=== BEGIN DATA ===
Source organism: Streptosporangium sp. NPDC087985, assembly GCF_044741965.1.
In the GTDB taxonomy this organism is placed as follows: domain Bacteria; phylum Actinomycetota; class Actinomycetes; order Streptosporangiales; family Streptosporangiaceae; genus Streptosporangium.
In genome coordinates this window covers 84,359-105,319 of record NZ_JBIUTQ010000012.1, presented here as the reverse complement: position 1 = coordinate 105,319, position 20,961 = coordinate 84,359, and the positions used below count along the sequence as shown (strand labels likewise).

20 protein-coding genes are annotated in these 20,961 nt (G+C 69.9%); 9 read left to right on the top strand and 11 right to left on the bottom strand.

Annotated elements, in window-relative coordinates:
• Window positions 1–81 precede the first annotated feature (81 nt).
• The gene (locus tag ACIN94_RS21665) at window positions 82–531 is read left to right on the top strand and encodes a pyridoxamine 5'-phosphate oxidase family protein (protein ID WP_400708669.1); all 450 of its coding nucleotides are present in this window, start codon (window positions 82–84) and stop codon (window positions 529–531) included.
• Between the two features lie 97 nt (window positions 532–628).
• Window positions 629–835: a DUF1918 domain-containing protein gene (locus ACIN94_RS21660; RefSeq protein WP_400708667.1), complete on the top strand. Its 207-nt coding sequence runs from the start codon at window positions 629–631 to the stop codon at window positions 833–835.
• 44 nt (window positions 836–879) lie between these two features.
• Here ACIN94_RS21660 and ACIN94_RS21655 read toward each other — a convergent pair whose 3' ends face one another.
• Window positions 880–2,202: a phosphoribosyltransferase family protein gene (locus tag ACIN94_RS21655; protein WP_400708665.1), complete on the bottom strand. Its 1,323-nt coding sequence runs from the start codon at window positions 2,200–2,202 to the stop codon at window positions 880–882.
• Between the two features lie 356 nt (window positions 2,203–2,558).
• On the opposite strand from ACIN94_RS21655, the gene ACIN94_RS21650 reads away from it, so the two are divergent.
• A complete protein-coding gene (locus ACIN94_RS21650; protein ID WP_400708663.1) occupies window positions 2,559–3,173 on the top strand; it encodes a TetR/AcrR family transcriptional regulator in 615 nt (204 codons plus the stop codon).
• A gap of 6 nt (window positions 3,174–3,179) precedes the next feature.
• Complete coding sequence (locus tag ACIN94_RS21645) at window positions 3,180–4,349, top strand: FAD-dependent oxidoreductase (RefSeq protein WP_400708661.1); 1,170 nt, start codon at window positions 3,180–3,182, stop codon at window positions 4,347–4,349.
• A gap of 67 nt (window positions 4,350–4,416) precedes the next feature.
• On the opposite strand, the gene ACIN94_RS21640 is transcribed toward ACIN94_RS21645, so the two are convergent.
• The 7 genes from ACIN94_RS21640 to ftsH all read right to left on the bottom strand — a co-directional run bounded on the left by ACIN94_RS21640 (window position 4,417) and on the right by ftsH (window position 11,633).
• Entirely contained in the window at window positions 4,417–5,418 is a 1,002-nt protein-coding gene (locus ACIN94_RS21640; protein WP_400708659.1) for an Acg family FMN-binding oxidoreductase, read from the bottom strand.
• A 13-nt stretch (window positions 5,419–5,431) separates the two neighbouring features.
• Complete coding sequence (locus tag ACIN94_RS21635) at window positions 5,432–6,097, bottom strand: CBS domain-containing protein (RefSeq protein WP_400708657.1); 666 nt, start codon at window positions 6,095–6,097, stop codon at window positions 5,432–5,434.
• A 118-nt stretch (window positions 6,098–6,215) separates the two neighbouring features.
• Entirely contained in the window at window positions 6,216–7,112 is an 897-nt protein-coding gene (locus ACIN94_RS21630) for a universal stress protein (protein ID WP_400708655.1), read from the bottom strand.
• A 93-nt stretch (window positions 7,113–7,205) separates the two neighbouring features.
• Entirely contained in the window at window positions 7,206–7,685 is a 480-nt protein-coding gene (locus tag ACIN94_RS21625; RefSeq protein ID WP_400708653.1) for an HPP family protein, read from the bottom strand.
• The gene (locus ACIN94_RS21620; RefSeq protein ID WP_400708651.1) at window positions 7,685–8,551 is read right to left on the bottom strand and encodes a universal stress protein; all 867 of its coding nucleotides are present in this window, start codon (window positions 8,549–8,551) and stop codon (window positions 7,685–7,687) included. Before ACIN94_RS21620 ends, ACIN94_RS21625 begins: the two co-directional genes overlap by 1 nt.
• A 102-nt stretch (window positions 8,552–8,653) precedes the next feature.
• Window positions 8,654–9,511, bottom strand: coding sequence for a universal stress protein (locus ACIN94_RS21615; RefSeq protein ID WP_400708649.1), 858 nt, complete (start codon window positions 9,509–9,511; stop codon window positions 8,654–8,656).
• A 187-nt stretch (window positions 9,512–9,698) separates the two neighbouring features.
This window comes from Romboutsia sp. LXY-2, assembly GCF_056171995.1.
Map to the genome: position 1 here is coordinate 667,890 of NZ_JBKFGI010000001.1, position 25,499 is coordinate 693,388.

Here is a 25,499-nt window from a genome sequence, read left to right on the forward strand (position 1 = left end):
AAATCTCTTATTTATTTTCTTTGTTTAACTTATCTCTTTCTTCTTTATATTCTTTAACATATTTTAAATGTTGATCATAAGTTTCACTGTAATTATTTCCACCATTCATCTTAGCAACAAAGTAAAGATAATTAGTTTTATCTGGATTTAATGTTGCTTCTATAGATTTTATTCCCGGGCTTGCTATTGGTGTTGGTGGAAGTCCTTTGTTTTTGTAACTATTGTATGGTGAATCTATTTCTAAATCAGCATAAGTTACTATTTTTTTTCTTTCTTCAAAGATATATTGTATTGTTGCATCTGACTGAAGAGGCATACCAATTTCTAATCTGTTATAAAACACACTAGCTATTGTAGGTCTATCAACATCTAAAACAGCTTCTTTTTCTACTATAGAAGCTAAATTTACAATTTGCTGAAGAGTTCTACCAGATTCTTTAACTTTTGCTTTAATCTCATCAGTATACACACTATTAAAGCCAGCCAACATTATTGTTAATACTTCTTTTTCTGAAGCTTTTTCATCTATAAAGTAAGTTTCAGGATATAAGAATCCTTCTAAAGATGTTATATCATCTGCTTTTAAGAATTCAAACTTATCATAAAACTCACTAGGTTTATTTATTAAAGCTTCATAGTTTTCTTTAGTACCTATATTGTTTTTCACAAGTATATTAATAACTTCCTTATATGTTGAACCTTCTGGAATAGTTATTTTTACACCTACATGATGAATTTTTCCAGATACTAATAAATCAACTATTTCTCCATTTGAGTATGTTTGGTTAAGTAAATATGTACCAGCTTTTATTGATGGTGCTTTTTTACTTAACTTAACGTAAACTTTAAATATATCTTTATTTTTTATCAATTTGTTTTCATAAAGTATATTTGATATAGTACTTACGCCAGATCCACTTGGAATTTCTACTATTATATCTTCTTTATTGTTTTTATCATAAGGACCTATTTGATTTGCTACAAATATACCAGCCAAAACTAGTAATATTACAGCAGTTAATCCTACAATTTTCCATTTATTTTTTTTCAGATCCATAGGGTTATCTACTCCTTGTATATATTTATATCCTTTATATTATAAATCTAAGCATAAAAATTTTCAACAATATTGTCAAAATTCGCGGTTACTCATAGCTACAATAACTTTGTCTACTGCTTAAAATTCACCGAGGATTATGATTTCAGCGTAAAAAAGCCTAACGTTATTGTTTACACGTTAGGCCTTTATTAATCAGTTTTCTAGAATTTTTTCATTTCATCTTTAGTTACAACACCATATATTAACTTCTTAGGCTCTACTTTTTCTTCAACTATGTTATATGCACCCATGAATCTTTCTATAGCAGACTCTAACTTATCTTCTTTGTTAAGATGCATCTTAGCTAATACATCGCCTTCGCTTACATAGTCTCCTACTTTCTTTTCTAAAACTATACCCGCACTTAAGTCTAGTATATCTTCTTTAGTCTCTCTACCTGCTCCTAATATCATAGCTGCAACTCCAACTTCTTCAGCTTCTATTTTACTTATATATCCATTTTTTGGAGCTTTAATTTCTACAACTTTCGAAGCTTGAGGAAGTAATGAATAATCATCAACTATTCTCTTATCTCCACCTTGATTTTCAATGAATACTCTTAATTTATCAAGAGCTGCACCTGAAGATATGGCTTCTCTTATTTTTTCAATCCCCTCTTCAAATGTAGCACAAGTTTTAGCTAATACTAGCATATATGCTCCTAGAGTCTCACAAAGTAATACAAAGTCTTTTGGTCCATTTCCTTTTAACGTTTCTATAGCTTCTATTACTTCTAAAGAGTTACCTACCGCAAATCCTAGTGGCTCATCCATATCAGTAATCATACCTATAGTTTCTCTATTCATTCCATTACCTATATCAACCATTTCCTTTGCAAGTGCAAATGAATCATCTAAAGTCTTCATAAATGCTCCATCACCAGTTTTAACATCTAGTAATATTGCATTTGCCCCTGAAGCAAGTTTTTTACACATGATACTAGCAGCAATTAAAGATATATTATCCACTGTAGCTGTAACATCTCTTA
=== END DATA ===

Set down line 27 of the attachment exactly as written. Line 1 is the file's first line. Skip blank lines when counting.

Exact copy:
• Entirely contained in the window at window positions 7,206–7,685 is a 480-nt protein-coding gene (locus tag ACIN94_RS21625; RefSeq protein ID WP_400708653.1) for an HPP family protein, read from the bottom strand.